Biden warns Putin against using nuclear weapons in Ukraine: 'Don't'

Biden said the US response to any further potential attack by Russia would be 'consequential'

President Biden warned Russian President Vladimir Putin against using nuclear weapons in Ukraine in a television interview while declining to say what the consequences would be from the United States if he were to do so.

"Don't. Don't. Don't," Biden told 60 Minutes in an interview set to air on Sunday when asked by CBS reporter Scott Pelley what he would say to Putin if the Russian leader was considering a nuclear escalation in Ukraine.

"You will change the face of war unlike anything since World War II," Biden said.

Pelley then asked what consequences Russia would face for such a move and the president declined to get into specifics.

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A side by side photo of President Joe Biden and Russian President Vladimir Putin.

A side by side photo of President Joe Biden and Russian President Vladimir Putin. (Mikhail Klimentyev / Sputnik / AFP)

"You think I would tell you if I knew exactly what it would be? Of course, I'm not gonna tell you. It'll be consequential," Biden said. "They'll become more of a pariah in the world than they ever have been. And depending on the extent of what they do will determine what response would occur."

Biden's warning comes after Ukraine's successful counter-offensive in the northeastern Kharkiv region that reportedly took Russian troops by surprise causing them to pull back.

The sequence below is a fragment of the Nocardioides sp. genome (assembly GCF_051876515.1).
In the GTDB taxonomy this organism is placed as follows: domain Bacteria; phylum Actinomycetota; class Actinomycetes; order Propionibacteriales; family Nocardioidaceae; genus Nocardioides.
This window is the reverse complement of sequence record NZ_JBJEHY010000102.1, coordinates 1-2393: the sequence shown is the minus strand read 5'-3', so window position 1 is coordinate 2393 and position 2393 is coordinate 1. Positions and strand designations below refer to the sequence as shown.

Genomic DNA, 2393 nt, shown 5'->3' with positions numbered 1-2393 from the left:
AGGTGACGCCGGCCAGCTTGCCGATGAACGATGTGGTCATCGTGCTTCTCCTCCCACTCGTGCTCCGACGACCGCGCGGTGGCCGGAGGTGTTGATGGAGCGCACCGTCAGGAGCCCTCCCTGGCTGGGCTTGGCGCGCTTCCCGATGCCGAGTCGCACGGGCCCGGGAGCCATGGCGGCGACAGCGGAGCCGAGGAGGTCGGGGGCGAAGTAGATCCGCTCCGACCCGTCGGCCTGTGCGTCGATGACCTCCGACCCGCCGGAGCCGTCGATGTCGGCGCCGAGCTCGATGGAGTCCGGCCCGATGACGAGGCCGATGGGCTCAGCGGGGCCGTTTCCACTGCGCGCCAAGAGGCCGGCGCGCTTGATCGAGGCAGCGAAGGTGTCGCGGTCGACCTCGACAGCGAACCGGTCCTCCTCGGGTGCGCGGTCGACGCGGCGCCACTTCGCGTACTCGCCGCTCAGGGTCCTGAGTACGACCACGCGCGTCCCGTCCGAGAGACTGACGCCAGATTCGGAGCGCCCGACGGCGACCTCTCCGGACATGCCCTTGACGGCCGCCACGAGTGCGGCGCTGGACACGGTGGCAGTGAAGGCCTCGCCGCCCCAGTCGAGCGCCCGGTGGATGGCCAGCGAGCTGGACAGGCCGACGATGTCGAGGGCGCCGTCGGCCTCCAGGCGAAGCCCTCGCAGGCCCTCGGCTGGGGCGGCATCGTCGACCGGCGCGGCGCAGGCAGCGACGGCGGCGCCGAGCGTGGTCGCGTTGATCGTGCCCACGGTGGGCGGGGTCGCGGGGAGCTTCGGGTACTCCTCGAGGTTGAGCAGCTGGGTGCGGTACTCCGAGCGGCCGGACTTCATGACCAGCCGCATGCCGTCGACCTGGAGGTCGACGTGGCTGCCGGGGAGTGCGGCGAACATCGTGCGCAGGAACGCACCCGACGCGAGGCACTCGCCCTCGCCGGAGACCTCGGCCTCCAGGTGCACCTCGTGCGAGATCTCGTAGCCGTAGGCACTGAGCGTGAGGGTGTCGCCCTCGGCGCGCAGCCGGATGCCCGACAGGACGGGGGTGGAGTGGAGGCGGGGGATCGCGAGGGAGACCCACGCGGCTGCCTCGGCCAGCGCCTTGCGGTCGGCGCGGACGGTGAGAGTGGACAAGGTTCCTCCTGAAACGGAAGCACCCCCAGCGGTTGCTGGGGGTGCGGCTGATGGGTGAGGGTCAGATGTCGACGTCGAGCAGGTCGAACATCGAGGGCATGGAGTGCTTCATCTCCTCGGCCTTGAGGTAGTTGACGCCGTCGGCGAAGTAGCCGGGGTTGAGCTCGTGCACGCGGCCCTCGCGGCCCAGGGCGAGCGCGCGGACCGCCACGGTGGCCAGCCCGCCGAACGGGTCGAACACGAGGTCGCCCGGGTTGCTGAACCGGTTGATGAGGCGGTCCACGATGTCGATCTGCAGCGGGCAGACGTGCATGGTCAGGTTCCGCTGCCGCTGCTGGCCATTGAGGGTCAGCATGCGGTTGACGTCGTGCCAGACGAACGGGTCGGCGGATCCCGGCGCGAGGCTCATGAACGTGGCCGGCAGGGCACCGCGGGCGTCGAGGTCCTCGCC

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Russian President Vladimir Putin chairs a meeting on the country's transport industry via a video link in Sochi, Russia May 24, 2022. 

Russian President Vladimir Putin chairs a meeting on the country's transport industry via a video link in Sochi, Russia May 24, 2022.  (Sputnik/Mikhail Metzel/Kremlin via Reuters)

Western defense officials have said Ukraine is gaining ground and has forced some Russian forces back across their own border. 

Pictures released following Russia’s withdrawal show buildings blackened and destroyed by shelling, animals wandering the streets and, according to officials, signs of torture among the dead.

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In this photo provided by the Ukrainian Presidential Press Office on Saturday, June 18, 2022, Ukrainian President Volodymyr Zelenskyy attends a meeting with military officials as he visits the war-hit Mykolaiv region.

In this photo provided by the Ukrainian Presidential Press Office on Saturday, June 18, 2022, Ukrainian President Volodymyr Zelenskyy attends a meeting with military officials as he visits the war-hit Mykolaiv region. (Ukrainian Presidential Press Office via AP)

"The view is very shocking but it is not shocking for me," Ukrainian President Volodymyr Zelenskyy told reporters, "because we began to see the same pictures from Bucha, from the first de-occupied territories… so the same destroyed buildings, killed people."

The head of the Kharkiv prosecutor’s office, Oleksandr Filchakov, said investigators were looking into reports of civilians being killed and buried by Russian soldiers in the town of Balakliia – another town that has been retaken by Ukrainian forces in the Kharkiv region.

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United Kingdom Gen. Sir Richard Shirreff told Fox News on Tuesday that while Ukraine's "brilliant" counteroffensive operation is "a total humiliation for Putin and for Russian arms," maintaining their success on the battlefield will be a harder feat with a Russian counterattack imminent. 

"It's brilliant. I think it has really far-reaching implications potentially, but let’s be cautious," Shirreff warned. "They’ve achieved great success. They have to maintain their success. Equally, they have to be ready for the Russians to reorganize and counter-attack."

Fox News' Caitlin McFall contributed to this report.